One of the most critical problems facing the telecommunications industry is the extent to which competition will be introduced into what has been, for the most part, a regulated industry. In the forefront of the competitive environment has been the telephone interconnection industry. The genesis of this industry was the Carterfone decision by the Federal Communications Commission which allowed competition in the interconnection field. It is the thesis of this project that the most significant factor affecting the telephone interconnection industry today is the continued impact of competition on the industry. To insure that the project stayed within manageable limits the authors chose to examine the issues dealing with that part of the interconnect industry providing for the connection of answering devices, acoustic couplers, personal custom telephones, intercom systems, key business systems, or private branch exchanges (PBX) to the telephone system. Issues surrounding the competitive interconnect services of microwave and satellite links provided by the specialized common carriers are beyond the scope of this project. The specialized common carrier area is a critical issue on its own right and should be the subject of investigation by future participants in the Telecommunications Program. An analysis of present, past and potential interconnect manufacturers is provided to show how the lure and promise of competition has affected the industry. Because there are hundreds of companies involved in the manufacture and marketing of interconnect devices, only a limited cross section has been chosen for this project.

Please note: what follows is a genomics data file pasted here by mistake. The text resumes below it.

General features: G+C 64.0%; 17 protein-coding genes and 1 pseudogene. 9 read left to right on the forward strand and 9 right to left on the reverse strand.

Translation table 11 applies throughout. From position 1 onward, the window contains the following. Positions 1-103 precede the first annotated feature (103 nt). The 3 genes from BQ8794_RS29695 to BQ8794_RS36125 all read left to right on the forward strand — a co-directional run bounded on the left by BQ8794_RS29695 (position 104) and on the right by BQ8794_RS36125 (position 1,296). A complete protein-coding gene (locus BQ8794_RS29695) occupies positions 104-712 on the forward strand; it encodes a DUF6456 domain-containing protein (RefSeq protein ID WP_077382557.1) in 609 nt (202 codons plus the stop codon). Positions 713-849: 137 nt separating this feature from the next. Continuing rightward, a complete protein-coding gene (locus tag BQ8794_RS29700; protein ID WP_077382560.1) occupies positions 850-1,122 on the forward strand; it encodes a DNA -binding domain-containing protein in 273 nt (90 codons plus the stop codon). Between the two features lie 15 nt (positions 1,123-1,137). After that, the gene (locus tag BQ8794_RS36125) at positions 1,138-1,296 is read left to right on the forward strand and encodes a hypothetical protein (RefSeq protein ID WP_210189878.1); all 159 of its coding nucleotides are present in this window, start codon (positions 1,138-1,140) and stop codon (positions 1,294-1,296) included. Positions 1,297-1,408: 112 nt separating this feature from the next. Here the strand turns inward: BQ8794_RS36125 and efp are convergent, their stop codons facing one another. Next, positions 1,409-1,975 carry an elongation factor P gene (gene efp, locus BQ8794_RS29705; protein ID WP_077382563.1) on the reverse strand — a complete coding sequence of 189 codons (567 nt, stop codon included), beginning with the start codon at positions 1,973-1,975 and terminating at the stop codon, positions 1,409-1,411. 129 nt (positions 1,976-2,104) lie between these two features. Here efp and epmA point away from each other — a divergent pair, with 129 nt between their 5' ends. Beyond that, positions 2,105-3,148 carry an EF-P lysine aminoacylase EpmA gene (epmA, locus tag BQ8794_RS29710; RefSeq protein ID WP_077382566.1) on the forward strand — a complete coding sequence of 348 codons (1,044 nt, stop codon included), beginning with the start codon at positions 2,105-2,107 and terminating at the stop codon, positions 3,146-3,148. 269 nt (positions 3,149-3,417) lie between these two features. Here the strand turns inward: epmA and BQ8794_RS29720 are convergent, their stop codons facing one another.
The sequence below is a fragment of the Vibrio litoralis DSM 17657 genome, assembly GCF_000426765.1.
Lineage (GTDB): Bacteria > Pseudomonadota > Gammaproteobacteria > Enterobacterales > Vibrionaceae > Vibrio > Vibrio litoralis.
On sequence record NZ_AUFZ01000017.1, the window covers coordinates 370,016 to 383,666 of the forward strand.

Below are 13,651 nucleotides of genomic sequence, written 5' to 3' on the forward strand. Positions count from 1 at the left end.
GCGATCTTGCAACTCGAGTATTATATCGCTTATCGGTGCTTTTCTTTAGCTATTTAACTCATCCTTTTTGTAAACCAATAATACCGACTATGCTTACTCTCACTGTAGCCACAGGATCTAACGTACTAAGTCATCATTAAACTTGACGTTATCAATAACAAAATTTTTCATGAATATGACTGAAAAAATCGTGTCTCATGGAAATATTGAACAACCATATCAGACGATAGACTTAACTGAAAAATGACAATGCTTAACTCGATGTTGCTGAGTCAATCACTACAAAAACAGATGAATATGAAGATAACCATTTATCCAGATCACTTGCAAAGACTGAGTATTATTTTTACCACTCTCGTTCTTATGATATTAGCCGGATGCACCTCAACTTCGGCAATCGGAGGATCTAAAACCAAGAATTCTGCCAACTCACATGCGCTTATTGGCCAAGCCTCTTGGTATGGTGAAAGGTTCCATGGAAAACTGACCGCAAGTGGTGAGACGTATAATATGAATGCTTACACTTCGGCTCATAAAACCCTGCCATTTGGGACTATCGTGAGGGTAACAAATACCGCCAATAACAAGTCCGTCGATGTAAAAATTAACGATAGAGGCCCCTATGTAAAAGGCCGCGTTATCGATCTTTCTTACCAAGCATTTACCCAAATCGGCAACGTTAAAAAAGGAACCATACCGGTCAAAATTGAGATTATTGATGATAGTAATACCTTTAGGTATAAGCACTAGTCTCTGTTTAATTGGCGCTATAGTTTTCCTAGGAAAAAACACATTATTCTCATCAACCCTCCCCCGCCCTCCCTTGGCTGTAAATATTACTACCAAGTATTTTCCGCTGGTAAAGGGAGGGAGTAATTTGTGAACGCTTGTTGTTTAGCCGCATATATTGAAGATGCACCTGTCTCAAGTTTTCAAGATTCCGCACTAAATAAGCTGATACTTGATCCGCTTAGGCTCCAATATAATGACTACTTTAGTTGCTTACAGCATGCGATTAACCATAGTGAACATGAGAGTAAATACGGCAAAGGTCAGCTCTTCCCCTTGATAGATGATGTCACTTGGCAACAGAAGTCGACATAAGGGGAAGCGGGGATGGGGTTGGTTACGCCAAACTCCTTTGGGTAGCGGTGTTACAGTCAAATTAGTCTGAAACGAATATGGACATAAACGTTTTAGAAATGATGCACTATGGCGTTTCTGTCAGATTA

Edwards, Roy Thomas and Reich, Robert Martin, "The Impact of Competition on the Interconnection Industry" (1978). University Libraries Digitized Theses 189x-20xx. 31.